When asked for an explanation of why the longstanding pattern is being abandoned, a Pentagon spokesperson said that “as with all previous leadership changes in the JPO, the best candidate for the job was selected.” The JPO charter allows for “flexibility” in choosing PEOs, she said.
The Pentagon did not respond to questions as to why there wasn’t a sufficiently qualified officer in the Navy or Marine Corps ready to accept the job, but Pentagon sources said the timing was such that the Department of the Navy would have exceeded its billets for three-star flag officers if it supplied the new PEO. However, it did say that Schmidt’s appointment “is not temporary” until a Navy or Marine Corps flag officer can take the job.
The deputy program executive officer is also now a civilian—Sean Burke—who took on that assignment in February of this year.
Sources also said Schmidt’s selection may be an indication that the Pentagon is preparing—as Congress has directed—to break up the program office such that each service manages its own fleet of F-35s. The Air Force operates F-35As, which take off and land conventionally and which comprise by far the largest component of the all-variant F-35 inventory, worldwide. The Marine Corps’ F-35Bs have short takeoff/vertical landing capability, while the Navy/Marine Corps F-35Cs can operate from conventional aircraft carriers.
Congress has said it believes F-35 sustainment costs could be sharply reduced if the services were allowed to organize sustainment according to their own needs.
Asked if Schmidt’s appointment has to do with that transition, the spokesperson said, “The Department continues to define executable options to move the F-35 enterprise forward.” Its goal will be to implement congressional direction in the National Defense Authorization Act “with no degradation to the capabilities we collectively develop, deliver, and sustain for our joint and international war fighting customers.” The spokesperson said the Pentagon will provide “updates on the way ahead as available.”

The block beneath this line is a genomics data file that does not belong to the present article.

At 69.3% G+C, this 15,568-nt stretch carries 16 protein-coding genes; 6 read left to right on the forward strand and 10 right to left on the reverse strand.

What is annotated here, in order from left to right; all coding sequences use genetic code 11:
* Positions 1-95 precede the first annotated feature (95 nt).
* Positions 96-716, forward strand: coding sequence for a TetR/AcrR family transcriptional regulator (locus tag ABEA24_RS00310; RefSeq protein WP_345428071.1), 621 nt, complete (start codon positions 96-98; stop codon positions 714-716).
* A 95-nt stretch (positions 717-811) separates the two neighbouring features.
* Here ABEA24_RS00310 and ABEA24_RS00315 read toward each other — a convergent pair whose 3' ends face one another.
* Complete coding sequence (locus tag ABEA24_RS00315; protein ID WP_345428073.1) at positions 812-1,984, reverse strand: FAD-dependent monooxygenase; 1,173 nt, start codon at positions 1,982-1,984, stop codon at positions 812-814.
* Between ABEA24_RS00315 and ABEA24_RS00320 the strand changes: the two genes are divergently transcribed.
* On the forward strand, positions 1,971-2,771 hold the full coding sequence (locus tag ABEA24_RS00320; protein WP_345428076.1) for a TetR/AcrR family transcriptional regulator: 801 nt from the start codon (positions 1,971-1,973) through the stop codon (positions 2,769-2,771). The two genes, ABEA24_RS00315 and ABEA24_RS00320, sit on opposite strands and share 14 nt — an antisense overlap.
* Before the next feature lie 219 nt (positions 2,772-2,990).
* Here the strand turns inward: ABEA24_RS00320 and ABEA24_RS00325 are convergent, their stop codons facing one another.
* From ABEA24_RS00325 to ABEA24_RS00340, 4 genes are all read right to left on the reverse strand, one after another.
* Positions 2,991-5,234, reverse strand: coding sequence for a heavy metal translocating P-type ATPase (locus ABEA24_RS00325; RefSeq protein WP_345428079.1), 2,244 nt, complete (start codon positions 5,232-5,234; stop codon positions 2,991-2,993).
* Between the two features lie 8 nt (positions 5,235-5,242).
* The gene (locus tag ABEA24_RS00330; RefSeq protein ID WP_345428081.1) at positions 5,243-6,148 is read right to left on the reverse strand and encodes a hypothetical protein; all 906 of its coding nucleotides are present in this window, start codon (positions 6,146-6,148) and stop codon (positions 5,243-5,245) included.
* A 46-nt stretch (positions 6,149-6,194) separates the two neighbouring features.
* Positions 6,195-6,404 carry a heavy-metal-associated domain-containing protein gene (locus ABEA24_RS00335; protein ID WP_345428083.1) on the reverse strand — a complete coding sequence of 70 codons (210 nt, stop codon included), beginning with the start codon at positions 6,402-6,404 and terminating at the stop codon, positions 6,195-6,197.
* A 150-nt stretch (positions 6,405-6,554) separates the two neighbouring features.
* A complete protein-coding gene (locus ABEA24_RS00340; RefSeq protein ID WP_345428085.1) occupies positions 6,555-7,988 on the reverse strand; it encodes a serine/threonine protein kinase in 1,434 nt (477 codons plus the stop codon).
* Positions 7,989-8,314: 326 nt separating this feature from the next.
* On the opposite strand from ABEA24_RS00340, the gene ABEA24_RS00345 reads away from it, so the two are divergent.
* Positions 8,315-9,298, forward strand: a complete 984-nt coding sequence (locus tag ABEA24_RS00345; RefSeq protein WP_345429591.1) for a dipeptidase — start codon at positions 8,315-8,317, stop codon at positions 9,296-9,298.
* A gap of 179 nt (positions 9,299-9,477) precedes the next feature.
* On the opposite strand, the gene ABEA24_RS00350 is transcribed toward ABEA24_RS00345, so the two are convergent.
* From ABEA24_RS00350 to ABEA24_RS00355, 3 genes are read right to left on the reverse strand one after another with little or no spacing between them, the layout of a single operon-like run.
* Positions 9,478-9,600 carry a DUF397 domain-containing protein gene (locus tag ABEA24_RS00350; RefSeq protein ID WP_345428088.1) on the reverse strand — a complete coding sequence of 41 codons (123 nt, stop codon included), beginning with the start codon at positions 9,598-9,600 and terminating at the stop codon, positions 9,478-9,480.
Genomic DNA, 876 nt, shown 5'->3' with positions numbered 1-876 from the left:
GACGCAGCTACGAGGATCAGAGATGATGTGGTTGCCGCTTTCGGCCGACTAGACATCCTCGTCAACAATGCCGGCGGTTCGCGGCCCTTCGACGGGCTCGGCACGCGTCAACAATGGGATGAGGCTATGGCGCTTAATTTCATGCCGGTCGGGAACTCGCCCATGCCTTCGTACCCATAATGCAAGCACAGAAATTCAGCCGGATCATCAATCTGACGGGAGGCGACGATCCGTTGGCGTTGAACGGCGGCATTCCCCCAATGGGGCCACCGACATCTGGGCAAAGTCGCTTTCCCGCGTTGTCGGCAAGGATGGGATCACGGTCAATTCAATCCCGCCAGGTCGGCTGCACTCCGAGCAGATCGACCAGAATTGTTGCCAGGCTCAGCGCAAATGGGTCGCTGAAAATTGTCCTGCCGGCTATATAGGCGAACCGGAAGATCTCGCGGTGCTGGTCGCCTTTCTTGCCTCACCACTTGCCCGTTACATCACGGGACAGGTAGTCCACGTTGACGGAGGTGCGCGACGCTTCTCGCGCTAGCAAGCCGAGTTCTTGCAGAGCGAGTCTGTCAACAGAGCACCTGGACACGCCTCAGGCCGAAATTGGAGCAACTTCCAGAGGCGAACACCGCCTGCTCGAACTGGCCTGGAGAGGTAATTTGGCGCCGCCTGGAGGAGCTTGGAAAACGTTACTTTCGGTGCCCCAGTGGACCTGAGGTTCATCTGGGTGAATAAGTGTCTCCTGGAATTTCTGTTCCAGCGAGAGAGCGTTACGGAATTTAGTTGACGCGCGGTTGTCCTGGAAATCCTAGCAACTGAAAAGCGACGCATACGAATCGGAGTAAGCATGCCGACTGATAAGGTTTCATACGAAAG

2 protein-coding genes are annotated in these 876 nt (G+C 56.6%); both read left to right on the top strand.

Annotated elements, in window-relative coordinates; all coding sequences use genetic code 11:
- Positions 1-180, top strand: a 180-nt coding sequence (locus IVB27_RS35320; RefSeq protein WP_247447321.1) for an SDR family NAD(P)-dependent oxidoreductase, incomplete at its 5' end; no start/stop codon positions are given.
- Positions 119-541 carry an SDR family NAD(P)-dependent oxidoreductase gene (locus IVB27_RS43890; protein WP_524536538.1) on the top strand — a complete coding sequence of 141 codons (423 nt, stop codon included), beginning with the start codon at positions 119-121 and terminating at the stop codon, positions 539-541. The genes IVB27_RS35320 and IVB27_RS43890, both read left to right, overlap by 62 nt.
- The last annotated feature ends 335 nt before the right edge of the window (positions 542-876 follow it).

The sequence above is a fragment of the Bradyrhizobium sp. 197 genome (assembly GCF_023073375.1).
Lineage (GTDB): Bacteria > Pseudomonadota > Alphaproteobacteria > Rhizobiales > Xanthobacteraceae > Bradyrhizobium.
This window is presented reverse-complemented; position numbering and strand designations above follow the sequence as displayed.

Fick has been resistant to those changes to the JPO’s purview, insisting that a joint approach to program management saves the most money and reduces duplication of effort; but has also said the JPO will do as Congress instructs.
The Air Force is grappling with whether it wants to use one of the Adaptive Engine Transition Program (AETP) powerplants in the Block 4 version of the F-35. The engine would give the jet more range and electricity-generating capability, as well as some improvement in stealth, but Fick has insisted that “you have to pay to be different” from the other users, and the Air Force would have to integrate a new engine into the F-35 at its own cost. Pratt & Whitney has pitched an upgraded version of the F-35’s F135 engine as one way to address the need for more power, but it and GE Aircraft are also pushing for their AETP powerplants.
Air Force Secretary Frank Kendall has said he has discussed getting the Navy to bear some of the AETP integration costs on the F-35, but that the discussions are still in early stages.